Eight Ways to Help Your Mom (and You) Stay Younger Longer

If you are at midlife or younger, you need to start thinking about your aging mom, and how you can help her (and you) stay younger and healthier longer.

This is important. The quality of your own “golden years” will depend on the quality of your mom’s life. Whatever you can do to help her stay mentally and physically strong and flexible will pay huge dividends for her, for you, and your family. (Preserving the quality of life of your dad is equally important, and much of what applies to mom applies to dad.)

If your mom is now in good health, and is open to change there is a lot you can do go help her stay independent and out of a nursing home down the road. Even if you think she’s doing great right now, and doesn’t need help from you, remember that aging successfully is all about preparation. Her condition today is no assurance of what she will be like in five years unless both of you prepare.

The keys to successfully helping your mom are twofold: her willingness and ability to accept change, and your understanding of what it will take to help her.

As years go by, we get comfortable with our lifestyle and change becomes increasingly difficult, so it’s important to start early while she is still aware that she needs to take an active role in controlling her aging process. If you can do that, your job will be easier, and your rewards (and hers) will be greater.

There are several important things you can do:

1. If she is not in an exercise program, buy her a membership at a gym. Buy one for yourself if needed, and go together. Maintaining strength is crucial for staying independent. It also helps avoid osteoporosis.

2. As an alternative to a gym, get her a treadmill and motivate her to use it. If you are not using a treadmill, this is a good time to invest in one and perhaps share the cost.

3. Buy her a subscription to a good newsletter that will teach her about nutrition and supplements, and encourage her to stay on the right track. If you do not subscribe to one for yourself, perhaps you could split the cost.

4. Don’t be overly solicitous for her welfare. Let her do for herself what she can and wants to do. For example, if mom wants to wash windows, telling her “You don’t have to do that anymore; I can do it for you” is not helpful. Encourage her independence. It will benefit everyone long term.

5. Help her keep her mind active. Crossword puzzles are great – for you, too. If she doesn’t know how to use a computer, encourage her to sign up for a class. If she doesn’t work but would like to, knowing how to use a computer will help her get a worthwhile job that will keep her mentally sharp and physically active. It will also help her financially, and probably your family, in the long run.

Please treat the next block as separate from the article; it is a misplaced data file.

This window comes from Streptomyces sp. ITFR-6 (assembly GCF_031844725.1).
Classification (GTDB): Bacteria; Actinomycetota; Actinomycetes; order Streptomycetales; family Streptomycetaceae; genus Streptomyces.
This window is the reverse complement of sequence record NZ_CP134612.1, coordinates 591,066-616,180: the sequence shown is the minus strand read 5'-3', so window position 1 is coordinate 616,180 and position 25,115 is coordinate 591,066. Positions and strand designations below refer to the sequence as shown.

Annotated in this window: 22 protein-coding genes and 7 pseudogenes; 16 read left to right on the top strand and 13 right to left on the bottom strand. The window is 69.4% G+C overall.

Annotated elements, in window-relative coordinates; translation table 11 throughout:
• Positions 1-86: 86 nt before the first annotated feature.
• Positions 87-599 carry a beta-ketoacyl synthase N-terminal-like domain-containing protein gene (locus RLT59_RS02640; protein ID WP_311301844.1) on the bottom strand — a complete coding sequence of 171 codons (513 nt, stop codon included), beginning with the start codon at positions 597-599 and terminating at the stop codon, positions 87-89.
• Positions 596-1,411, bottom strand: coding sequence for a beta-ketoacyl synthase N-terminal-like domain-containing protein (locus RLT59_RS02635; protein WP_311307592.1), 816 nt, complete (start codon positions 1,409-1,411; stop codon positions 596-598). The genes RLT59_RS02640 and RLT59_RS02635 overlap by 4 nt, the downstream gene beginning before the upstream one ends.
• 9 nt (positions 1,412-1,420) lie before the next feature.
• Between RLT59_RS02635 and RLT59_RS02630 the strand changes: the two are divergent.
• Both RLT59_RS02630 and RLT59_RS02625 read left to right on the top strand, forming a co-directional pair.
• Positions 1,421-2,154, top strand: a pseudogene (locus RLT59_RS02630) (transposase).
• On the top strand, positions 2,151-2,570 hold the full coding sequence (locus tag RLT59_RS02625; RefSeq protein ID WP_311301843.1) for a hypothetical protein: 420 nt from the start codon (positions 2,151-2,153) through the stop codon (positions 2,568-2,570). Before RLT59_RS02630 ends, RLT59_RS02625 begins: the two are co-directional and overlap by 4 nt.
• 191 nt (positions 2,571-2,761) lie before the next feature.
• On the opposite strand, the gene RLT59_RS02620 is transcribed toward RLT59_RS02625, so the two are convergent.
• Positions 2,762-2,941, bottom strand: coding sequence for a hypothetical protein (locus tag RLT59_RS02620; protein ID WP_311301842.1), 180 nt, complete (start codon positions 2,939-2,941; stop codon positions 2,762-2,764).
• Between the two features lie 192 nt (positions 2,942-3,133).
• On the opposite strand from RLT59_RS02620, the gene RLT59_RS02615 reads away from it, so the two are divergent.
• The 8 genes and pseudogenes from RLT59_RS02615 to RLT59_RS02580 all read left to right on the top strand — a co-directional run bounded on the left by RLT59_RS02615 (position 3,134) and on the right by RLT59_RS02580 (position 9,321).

6. If she is in good shape financially, encourage her to spend money on herself. Help her update her appearance and wardrobe. The better she knows she looks, the happier she will be. If she wants to get a facelift, more power to her. (Just make sure the two of you do your homework before you decide on a surgeon.) Encourage her to keep her teeth in good repair. It’s more than a matter of cosmetics; it’s a health issue if she has bleeding or infected gums or missing teeth. If she would like braces on her teeth, go for it. I had braces on my teeth when I was 69. It was a great decision. Does she want new veneers or crowns? A nice white smile will take years off her appearance.

7. Encourage her independence, even if your father is still in the picture. If she is overly dependent on him and he departs this earth unexpectedly, it will be an unnecessary burden for you and for her if she isn’t prepared to stand on her own two feet. Make certain she knows the passwords to all financial accounts, and where everything is located. It is essential she knows what he knows. If your father does most of the driving, she should be just as comfortable behind the wheel as he is, assuming both are equally capable. If she is not used to driving, and suddenly has to drive, it takes time to regain confidence.

8. If she is alone and finds a significant other, be happy for her and try not to meddle. However, if it is clear the guy is a potential threat to her health, happiness or pocketbook, then meddle. You have my permission. It’s unfortunate that many older women are willing to settle for anything just to have someone (who may not be suitable for any number of reasons) in their life. Over the prescription counter, I have heard many sad tales about loneliness, frustration, and competition for barely breathing males in the senior community.

To be fair, I’ve heard some great stories about love found late in life. But even some of the heartwarming stories have a sad ending. I recall a woman in her late seventies who became engaged. As she showed me her ring, glowing with happiness, she gushed, “I can’t believe it is possible to feel this way at my age.” Not too long after, the engagement was off because she discovered “he wasn’t the man I thought he was.” Better to find out sooner than later!

Depending on your own personal situation, you can think of other things to help your mom live happily in her golden years. Think about it now, and do what you have to do for the both of you.